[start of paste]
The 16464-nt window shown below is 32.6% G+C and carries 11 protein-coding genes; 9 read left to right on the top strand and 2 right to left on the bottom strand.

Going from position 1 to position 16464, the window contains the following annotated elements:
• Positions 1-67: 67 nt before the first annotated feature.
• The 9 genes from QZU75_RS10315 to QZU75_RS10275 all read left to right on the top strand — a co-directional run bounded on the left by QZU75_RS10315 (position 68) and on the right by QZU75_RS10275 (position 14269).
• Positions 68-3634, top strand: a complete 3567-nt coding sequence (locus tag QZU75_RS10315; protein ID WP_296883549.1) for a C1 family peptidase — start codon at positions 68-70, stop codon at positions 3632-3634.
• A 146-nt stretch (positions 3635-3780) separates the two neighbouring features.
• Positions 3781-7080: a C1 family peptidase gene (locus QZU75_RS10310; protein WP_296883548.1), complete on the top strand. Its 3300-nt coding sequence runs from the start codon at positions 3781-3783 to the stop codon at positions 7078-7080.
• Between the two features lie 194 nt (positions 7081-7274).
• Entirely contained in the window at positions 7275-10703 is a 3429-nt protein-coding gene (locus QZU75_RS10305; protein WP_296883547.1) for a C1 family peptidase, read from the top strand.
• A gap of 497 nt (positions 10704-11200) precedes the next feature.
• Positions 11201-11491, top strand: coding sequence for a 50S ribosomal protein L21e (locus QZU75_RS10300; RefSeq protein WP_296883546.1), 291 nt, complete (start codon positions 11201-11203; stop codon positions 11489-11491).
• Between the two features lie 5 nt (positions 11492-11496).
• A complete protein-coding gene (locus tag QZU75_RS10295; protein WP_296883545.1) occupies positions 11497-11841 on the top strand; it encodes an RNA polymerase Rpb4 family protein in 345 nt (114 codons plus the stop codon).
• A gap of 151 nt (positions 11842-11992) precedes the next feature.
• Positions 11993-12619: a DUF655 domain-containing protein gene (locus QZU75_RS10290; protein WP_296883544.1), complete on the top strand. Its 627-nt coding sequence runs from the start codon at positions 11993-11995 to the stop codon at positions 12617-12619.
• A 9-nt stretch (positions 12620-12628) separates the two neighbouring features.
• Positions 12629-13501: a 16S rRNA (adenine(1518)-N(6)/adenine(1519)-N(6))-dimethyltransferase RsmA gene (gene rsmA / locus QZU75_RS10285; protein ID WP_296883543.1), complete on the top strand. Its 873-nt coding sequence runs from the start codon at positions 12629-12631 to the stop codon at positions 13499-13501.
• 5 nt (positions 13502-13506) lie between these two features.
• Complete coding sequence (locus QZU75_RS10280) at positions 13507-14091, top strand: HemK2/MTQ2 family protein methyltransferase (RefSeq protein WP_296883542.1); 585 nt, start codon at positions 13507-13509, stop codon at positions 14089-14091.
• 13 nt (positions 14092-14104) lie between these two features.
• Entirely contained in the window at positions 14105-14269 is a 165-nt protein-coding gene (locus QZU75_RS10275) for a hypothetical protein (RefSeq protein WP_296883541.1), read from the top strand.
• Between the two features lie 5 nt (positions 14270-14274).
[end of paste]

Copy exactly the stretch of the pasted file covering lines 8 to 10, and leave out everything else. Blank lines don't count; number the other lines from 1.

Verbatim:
• Between the two features lie 194 nt (positions 7081-7274).
• Entirely contained in the window at positions 7275-10703 is a 3429-nt protein-coding gene (locus QZU75_RS10305; protein WP_296883547.1) for a C1 family peptidase, read from the top strand.
• A gap of 497 nt (positions 10704-11200) precedes the next feature.